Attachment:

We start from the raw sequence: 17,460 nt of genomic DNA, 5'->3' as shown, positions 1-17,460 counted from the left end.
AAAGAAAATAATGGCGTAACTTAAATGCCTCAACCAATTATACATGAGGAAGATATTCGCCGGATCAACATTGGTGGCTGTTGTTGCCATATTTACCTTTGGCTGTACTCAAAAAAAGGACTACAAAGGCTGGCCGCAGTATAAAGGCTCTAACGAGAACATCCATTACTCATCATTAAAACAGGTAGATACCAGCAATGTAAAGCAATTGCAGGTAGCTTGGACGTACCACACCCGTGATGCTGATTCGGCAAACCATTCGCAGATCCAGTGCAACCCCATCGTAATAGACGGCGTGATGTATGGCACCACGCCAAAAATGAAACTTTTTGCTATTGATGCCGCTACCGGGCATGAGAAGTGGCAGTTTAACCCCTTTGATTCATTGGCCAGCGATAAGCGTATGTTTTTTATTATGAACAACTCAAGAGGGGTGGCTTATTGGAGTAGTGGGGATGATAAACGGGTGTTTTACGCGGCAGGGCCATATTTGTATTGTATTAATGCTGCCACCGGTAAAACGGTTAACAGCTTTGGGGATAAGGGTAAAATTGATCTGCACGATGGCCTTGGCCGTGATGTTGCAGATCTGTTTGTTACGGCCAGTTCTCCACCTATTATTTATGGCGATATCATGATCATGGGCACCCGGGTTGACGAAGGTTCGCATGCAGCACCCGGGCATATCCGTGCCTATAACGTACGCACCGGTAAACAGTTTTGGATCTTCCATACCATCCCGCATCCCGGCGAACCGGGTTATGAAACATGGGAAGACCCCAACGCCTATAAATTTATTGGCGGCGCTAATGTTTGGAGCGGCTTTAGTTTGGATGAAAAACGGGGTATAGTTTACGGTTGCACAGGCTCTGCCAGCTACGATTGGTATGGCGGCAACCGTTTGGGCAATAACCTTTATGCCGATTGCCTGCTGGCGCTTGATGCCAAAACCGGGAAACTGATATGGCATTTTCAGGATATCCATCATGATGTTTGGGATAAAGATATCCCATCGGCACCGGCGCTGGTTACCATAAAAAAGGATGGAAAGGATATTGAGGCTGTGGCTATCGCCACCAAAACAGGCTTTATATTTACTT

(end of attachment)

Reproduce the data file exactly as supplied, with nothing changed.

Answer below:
We start from the raw sequence: 17,460 nt of genomic DNA, 5'->3' as shown, positions 1-17,460 counted from the left end.
AAAGAAAATAATGGCGTAACTTAAATGCCTCAACCAATTATACATGAGGAAGATATTCGCCGGATCAACATTGGTGGCTGTTGTTGCCATATTTACCTTTGGCTGTACTCAAAAAAAGGACTACAAAGGCTGGCCGCAGTATAAAGGCTCTAACGAGAACATCCATTACTCATCATTAAAACAGGTAGATACCAGCAATGTAAAGCAATTGCAGGTAGCTTGGACGTACCACACCCGTGATGCTGATTCGGCAAACCATTCGCAGATCCAGTGCAACCCCATCGTAATAGACGGCGTGATGTATGGCACCACGCCAAAAATGAAACTTTTTGCTATTGATGCCGCTACCGGGCATGAGAAGTGGCAGTTTAACCCCTTTGATTCATTGGCCAGCGATAAGCGTATGTTTTTTATTATGAACAACTCAAGAGGGGTGGCTTATTGGAGTAGTGGGGATGATAAACGGGTGTTTTACGCGGCAGGGCCATATTTGTATTGTATTAATGCTGCCACCGGTAAAACGGTTAACAGCTTTGGGGATAAGGGTAAAATTGATCTGCACGATGGCCTTGGCCGTGATGTTGCAGATCTGTTTGTTACGGCCAGTTCTCCACCTATTATTTATGGCGATATCATGATCATGGGCACCCGGGTTGACGAAGGTTCGCATGCAGCACCCGGGCATATCCGTGCCTATAACGTACGCACCGGTAAACAGTTTTGGATCTTCCATACCATCCCGCATCCCGGCGAACCGGGTTATGAAACATGGGAAGACCCCAACGCCTATAAATTTATTGGCGGCGCTAATGTTTGGAGCGGCTTTAGTTTGGATGAAAAACGGGGTATAGTTTACGGTTGCACAGGCTCTGCCAGCTACGATTGGTATGGCGGCAACCGTTTGGGCAATAACCTTTATGCCGATTGCCTGCTGGCGCTTGATGCCAAAACCGGGAAACTGATATGGCATTTTCAGGATATCCATCATGATGTTTGGGATAAAGATATCCCATCGGCACCGGCGCTGGTTACCATAAAAAAGGATGGAAAGGATATTGAGGCTGTGGCTATCGCCACCAAAACAGGCTTTATATTTACTT